Monday, March 12, 2018

Worn and Stained - The Beauty of Old Stone


I've been photographing old gravestones ever since I discovered photography as my art. There's an austere beauty to the work of the 17th, 18th, and 19th century stone carvers which attracted me right from the start. To this point I've been photographing these stones as a means of documenting them, discovering and identifying styles and carvers, but over the weekend I had something of an epiphany - approached at the macro level, the individual elements provide a focus of their own, especially with the patina and wear of the ages. So I went up to Spring Hill Cemetery this morning with my camera set to macro function and set on black & white to capture the beauty of old carved stone - worn, weather-stained, and dotted with lichen. This is beauty carved out of the bones of the earth and painted with time by Mama Gaia, and it made my heart soar to search out and capture these gems!








© 2018 by A. Roy Hilbinger 

4 comments:

  1. These close-up shots are amazing. It's like discovering a new world. I've been a cemetery visitor and a gravestone reader since I was a teenager. I don't go to one often, but the urge is still there.

    My Uncle Al had a cottage in Sagamore, Massachusetts, near the Cape Cod Canal -- that sounds pretty impressive, but it was really just a shack -- and behind it was a cemetery. One tall stone in particular told an entire story about a ship's captain who was lost at sea, and how his wife never gave up hoping he'd return in spite of how many years passed, etc., etc. Quite interesting. One could even say entertaining.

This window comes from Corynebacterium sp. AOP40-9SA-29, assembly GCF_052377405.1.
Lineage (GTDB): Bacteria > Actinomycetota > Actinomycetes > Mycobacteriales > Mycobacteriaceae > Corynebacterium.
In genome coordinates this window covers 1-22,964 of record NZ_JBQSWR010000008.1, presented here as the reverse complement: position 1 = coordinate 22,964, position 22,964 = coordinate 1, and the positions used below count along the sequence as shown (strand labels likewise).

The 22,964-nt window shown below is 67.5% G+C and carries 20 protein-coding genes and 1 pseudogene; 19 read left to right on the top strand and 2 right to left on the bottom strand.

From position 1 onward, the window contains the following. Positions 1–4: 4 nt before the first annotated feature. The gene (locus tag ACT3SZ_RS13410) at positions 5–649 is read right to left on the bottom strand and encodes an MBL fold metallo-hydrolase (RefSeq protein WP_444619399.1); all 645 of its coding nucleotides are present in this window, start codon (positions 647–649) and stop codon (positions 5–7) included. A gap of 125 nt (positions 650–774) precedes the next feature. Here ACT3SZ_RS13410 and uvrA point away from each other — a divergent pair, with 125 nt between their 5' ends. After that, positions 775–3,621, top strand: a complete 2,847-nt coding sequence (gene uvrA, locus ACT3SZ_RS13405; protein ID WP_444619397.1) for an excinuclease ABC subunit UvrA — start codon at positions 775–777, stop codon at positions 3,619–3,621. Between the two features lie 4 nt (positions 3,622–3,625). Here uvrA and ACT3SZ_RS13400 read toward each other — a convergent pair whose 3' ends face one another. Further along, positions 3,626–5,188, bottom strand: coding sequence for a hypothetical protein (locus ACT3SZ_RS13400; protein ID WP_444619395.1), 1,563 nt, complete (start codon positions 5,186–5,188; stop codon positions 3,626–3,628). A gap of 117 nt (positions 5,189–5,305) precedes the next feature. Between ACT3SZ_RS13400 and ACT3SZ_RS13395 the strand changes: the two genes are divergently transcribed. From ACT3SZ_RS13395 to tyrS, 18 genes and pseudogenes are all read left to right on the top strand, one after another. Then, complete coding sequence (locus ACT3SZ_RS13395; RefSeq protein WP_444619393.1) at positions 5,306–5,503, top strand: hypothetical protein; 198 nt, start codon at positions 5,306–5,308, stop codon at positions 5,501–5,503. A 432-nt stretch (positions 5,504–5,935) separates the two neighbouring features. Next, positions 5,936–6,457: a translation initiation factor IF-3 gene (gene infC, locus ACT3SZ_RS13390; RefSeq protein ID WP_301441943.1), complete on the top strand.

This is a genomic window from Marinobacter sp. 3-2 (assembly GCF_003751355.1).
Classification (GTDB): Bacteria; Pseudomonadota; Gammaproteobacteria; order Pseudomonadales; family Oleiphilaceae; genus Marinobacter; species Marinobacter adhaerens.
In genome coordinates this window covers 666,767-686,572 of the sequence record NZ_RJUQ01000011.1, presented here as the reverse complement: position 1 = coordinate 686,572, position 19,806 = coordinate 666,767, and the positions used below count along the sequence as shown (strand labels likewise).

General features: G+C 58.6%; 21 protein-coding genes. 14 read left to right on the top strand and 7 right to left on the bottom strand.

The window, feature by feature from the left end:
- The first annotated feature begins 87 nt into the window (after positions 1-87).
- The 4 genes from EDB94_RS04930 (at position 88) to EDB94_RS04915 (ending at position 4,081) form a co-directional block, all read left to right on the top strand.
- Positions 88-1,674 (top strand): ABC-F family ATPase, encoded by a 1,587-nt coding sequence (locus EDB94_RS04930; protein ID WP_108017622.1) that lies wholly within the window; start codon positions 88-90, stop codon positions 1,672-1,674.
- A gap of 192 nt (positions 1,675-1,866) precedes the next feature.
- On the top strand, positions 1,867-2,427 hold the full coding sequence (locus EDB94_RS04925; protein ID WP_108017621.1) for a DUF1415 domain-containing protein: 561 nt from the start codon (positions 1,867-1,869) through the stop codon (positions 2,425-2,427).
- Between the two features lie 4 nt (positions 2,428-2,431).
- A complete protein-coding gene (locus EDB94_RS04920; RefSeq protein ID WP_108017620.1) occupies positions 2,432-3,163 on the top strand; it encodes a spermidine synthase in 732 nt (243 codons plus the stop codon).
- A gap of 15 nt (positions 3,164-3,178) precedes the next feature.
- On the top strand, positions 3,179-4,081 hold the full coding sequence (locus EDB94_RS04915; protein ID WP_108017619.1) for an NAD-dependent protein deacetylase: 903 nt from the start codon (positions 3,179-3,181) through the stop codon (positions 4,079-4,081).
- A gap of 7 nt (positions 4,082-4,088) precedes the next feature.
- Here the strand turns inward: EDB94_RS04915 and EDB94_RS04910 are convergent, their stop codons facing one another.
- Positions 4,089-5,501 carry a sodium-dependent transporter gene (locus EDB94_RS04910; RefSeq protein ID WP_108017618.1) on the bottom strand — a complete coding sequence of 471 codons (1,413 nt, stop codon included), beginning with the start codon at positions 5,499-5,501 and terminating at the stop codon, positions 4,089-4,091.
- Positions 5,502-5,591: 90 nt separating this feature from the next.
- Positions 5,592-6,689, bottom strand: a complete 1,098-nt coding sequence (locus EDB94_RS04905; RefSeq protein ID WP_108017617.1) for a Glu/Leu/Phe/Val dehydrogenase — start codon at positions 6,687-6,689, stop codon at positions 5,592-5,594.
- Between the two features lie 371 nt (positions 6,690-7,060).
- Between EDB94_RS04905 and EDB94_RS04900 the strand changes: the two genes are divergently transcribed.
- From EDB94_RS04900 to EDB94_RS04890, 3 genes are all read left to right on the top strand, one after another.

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    1. Heh, heh! Most of the "vacation cottages" on the Cape are really just glorified shacks; there's no way you'd want to live in one through a typical Cape Winter!

      There are some very interesting gravestones in Newport's Common Burying Ground, many of which you've seen on this blog. There's even a Declaration of Independence signer buried there - William Ellery. Nobody that important here in Shippensburg, though.

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    2. In Oxford, Massachusetts, the town in which I grew up, the most interesting grave behind the Congregational church I attended was a very plain-looking stone which was off in a far corner, away from all the others. It read "Dinah, a faithful slave. Died 1829. Supposed to be over 100 years old."

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  2. a true yet puzzling paradox how stone can 'look lived in' ......

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